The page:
Synthese

, Volume 172, Issue 1, pp 129–143

Decision science: from Ramsey to dual process theories

Authors

    • Department of Medical EthicsLund University
  • Annika Wallin
    • Cognitive Science, Department of PhilosophySwedish Collegium for Advanced Study
  • Johannes Persson
    • Department of PhilosophyLund University
Article

DOI: 10.1007/s11229-009-9472-5

Cite this article as:
Sahlin, N., Wallin, A. & Persson, J. Synthese (2010) 172: 129. doi:10.1007/s11229-009-9472-5

Abstract

The hypothesis that human reasoning and decision-making can be roughly modeled by Expected Utility Theory has been at the core of decision science. Accumulating evidence has led researchers to modify the hypothesis. One of the latest additions to the field is Dual Process theory, which attempts to explain variance between participants and tasks when it comes to deviations from Expected Utility Theory. It is argued that Dual Process theories at this point cannot replace previous theories, since they, among other things, lack a firm conceptual framework, and have no means of producing independent evidence for their case.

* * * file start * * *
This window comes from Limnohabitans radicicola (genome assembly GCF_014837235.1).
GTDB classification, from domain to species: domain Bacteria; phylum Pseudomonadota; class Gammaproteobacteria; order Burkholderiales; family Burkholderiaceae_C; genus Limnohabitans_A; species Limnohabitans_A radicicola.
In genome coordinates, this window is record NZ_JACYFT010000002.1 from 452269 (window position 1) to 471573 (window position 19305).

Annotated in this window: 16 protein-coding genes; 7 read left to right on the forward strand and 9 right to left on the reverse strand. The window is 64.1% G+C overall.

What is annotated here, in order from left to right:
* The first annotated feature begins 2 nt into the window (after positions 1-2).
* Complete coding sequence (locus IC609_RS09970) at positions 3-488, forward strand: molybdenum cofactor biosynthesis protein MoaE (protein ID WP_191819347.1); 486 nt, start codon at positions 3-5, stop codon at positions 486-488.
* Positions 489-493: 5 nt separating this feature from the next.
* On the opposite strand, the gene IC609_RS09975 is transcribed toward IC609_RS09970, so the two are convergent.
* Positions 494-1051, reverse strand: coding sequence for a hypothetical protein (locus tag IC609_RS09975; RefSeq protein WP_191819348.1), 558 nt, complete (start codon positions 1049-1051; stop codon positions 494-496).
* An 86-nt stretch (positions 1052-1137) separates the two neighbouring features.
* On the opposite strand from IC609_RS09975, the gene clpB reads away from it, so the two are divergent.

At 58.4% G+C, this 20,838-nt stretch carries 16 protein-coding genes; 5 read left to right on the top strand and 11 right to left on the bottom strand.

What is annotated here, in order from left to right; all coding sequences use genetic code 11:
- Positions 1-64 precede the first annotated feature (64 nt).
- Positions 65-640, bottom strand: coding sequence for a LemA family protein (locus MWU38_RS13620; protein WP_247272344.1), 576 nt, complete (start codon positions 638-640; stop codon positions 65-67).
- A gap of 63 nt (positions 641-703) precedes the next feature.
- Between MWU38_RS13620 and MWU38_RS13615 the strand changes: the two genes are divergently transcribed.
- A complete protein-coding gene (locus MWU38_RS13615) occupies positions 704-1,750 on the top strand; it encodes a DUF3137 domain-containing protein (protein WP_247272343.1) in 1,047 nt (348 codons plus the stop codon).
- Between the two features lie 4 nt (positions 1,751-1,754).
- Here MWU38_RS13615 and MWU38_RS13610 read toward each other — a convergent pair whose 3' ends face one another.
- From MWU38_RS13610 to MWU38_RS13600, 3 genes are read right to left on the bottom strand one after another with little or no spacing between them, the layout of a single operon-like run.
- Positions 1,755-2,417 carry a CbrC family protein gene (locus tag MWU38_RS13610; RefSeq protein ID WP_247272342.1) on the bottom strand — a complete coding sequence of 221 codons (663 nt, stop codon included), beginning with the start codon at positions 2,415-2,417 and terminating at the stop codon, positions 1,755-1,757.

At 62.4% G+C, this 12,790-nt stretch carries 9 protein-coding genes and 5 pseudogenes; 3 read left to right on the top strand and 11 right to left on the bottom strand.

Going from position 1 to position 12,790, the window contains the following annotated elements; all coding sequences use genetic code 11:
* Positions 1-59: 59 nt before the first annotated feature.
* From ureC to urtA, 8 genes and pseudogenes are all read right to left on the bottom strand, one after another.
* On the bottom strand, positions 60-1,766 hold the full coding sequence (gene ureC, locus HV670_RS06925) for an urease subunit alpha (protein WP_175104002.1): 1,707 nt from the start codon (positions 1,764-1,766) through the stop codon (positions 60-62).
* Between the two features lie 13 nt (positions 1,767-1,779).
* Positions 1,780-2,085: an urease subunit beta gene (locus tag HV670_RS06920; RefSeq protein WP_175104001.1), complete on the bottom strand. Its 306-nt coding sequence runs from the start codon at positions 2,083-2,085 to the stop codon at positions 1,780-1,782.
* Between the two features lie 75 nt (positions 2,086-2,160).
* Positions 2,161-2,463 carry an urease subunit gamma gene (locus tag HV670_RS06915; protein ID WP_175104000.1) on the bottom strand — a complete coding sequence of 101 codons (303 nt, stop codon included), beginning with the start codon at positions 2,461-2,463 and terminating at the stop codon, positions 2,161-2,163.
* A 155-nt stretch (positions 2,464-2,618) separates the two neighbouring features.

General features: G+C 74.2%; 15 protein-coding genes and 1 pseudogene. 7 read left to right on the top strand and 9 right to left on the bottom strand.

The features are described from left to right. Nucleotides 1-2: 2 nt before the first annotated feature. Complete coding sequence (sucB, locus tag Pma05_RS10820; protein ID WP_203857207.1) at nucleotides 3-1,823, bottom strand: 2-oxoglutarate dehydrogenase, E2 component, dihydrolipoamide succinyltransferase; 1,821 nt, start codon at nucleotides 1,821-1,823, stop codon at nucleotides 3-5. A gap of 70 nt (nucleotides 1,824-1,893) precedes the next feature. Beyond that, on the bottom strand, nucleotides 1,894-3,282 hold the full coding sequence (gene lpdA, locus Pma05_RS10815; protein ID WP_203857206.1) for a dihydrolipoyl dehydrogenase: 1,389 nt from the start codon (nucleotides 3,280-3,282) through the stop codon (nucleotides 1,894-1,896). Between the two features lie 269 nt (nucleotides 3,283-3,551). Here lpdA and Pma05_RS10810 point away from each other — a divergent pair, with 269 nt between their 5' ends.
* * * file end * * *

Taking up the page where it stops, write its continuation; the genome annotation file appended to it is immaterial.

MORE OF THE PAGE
Keywords

Decision theoryDecision scienceDecision-makingHuman reasoningDual process theoryRationalityProspect theoryExpected utilityNormative manEconomic manRational angelRamsey

Copyright information

© Springer Science+Business Media B.V. 2009